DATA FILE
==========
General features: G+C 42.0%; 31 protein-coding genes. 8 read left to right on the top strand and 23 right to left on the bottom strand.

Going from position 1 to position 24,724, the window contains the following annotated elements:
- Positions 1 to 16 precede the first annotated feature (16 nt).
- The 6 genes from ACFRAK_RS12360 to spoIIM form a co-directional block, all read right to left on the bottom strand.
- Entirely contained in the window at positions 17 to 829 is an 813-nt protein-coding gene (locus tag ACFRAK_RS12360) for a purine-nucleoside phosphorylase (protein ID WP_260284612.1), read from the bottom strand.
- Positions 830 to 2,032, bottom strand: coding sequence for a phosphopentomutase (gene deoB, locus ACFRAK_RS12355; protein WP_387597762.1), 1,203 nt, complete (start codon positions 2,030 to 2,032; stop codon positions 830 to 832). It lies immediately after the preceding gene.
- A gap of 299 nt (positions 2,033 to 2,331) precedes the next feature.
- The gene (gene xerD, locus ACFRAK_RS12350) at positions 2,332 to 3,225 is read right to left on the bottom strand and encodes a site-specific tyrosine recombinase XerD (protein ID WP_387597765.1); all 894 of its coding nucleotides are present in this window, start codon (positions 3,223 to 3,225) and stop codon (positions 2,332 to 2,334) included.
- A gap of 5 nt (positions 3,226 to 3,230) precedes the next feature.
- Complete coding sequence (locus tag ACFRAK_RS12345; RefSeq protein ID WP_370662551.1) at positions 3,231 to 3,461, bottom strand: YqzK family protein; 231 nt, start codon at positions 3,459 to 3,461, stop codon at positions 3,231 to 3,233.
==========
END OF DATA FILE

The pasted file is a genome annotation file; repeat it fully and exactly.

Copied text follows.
General features: G+C 42.0%; 31 protein-coding genes. 8 read left to right on the top strand and 23 right to left on the bottom strand.

Going from position 1 to position 24,724, the window contains the following annotated elements:
- Positions 1 to 16 precede the first annotated feature (16 nt).
- The 6 genes from ACFRAK_RS12360 to spoIIM form a co-directional block, all read right to left on the bottom strand.
- Entirely contained in the window at positions 17 to 829 is an 813-nt protein-coding gene (locus tag ACFRAK_RS12360) for a purine-nucleoside phosphorylase (protein ID WP_260284612.1), read from the bottom strand.
- Positions 830 to 2,032, bottom strand: coding sequence for a phosphopentomutase (gene deoB, locus ACFRAK_RS12355; protein WP_387597762.1), 1,203 nt, complete (start codon positions 2,030 to 2,032; stop codon positions 830 to 832). It lies immediately after the preceding gene.
- A gap of 299 nt (positions 2,033 to 2,331) precedes the next feature.
- The gene (gene xerD, locus ACFRAK_RS12350) at positions 2,332 to 3,225 is read right to left on the bottom strand and encodes a site-specific tyrosine recombinase XerD (protein ID WP_387597765.1); all 894 of its coding nucleotides are present in this window, start codon (positions 3,223 to 3,225) and stop codon (positions 2,332 to 2,334) included.
- A gap of 5 nt (positions 3,226 to 3,230) precedes the next feature.
- Complete coding sequence (locus tag ACFRAK_RS12345; RefSeq protein ID WP_370662551.1) at positions 3,231 to 3,461, bottom strand: YqzK family protein; 231 nt, start codon at positions 3,459 to 3,461, stop codon at positions 3,231 to 3,233.